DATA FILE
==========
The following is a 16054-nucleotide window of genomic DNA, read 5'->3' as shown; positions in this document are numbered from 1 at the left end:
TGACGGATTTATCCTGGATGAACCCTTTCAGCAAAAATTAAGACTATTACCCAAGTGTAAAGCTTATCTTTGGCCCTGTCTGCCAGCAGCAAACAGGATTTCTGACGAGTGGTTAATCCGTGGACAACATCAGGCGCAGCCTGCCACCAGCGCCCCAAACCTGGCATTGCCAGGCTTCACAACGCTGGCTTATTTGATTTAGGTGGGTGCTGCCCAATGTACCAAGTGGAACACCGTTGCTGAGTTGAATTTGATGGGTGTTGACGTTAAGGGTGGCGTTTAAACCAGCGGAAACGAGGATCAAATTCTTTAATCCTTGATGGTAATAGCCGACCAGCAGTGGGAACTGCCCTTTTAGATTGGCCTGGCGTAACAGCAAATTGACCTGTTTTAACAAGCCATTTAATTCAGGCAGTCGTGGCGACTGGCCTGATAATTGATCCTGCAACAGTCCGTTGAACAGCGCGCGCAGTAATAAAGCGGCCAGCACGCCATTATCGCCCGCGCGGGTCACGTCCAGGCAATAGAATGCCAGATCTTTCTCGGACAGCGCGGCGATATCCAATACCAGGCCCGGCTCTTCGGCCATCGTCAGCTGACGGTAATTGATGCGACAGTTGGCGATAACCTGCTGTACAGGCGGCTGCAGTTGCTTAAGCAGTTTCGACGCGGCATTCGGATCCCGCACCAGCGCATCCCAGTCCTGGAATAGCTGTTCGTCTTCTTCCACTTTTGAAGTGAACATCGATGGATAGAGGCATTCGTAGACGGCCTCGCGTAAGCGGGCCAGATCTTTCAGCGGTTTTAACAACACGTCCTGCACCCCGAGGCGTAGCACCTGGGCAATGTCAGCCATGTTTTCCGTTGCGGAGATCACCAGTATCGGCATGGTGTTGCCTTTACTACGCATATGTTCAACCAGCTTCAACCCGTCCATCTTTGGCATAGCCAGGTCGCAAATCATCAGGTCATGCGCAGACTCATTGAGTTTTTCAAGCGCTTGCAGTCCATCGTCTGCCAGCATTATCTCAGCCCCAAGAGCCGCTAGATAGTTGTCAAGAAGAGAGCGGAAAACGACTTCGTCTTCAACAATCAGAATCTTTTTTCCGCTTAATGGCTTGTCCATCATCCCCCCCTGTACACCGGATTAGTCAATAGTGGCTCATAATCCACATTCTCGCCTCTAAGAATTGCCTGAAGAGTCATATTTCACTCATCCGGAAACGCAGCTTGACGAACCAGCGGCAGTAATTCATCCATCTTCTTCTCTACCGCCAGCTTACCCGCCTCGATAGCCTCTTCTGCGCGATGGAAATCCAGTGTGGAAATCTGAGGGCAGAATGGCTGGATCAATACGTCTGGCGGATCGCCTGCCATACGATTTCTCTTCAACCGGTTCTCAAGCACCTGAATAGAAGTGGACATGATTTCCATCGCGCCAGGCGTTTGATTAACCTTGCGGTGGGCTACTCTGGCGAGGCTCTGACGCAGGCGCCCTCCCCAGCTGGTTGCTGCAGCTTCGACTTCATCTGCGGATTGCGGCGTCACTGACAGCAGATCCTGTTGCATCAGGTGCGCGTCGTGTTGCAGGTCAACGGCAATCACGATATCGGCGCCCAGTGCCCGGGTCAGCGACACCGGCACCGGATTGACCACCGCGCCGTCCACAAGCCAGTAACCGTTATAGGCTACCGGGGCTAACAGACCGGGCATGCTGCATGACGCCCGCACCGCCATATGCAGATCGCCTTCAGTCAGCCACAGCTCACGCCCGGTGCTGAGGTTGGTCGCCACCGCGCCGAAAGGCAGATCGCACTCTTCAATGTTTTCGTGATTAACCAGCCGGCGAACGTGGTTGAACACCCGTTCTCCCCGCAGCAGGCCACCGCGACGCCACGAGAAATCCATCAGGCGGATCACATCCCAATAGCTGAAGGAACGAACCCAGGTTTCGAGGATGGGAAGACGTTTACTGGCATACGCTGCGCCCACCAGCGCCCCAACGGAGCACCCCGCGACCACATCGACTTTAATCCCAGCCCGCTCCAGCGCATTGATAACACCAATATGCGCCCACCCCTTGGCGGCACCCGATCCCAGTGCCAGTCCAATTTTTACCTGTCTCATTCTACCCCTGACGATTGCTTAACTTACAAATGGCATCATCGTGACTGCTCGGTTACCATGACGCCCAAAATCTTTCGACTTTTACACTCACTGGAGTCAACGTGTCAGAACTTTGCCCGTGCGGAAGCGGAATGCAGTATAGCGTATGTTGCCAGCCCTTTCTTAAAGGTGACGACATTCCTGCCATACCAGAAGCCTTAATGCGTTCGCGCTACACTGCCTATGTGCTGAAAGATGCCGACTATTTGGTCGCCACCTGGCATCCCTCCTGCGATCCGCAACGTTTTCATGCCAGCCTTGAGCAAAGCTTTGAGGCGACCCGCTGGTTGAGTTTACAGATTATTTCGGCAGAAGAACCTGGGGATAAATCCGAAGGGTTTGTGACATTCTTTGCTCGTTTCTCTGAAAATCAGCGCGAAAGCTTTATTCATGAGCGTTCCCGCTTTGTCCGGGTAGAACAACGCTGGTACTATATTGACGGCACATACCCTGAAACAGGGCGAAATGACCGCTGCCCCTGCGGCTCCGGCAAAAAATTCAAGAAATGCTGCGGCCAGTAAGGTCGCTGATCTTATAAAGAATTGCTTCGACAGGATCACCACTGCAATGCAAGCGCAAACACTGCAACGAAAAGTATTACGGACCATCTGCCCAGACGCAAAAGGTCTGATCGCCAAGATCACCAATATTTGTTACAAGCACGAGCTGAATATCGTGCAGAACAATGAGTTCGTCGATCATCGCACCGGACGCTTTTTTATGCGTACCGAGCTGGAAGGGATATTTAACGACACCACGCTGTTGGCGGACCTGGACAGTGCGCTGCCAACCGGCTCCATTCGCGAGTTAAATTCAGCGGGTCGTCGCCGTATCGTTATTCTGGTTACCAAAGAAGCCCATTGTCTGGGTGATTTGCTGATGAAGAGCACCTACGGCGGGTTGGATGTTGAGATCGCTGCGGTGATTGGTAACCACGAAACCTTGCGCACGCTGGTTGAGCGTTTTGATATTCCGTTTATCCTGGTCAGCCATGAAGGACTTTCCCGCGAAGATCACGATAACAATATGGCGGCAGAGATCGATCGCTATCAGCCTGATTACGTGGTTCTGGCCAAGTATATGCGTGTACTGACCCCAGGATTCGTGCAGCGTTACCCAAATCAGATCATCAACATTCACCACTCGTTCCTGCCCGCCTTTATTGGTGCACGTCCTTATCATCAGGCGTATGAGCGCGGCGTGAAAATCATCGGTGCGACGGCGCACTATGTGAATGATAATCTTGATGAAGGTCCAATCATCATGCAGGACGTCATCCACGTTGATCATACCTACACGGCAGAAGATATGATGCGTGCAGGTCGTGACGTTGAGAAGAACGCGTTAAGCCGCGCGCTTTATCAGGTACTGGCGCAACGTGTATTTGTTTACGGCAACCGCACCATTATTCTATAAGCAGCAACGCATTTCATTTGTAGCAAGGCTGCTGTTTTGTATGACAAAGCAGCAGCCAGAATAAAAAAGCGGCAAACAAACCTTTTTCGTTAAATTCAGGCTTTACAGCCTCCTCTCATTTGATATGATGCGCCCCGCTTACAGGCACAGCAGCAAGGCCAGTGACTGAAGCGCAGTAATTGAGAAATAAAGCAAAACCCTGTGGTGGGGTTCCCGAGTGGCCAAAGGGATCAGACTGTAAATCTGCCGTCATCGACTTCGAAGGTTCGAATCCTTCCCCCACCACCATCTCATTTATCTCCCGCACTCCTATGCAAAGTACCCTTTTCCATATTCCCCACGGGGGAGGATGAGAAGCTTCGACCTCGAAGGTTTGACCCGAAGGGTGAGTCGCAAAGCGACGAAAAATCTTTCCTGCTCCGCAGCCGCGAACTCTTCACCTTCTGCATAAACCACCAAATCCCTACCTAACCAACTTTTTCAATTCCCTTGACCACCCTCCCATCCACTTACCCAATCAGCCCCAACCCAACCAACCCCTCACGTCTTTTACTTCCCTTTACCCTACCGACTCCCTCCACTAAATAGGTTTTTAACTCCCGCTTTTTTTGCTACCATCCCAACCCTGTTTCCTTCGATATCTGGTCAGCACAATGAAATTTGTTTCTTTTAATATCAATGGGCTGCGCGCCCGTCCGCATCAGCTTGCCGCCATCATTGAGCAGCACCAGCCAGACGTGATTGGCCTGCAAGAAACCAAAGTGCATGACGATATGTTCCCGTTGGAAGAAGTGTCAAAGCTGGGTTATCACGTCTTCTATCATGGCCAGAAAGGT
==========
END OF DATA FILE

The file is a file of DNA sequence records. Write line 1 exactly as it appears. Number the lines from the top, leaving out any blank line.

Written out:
The following is a 16054-nucleotide window of genomic DNA, read 5'->3' as shown; positions in this document are numbered from 1 at the left end: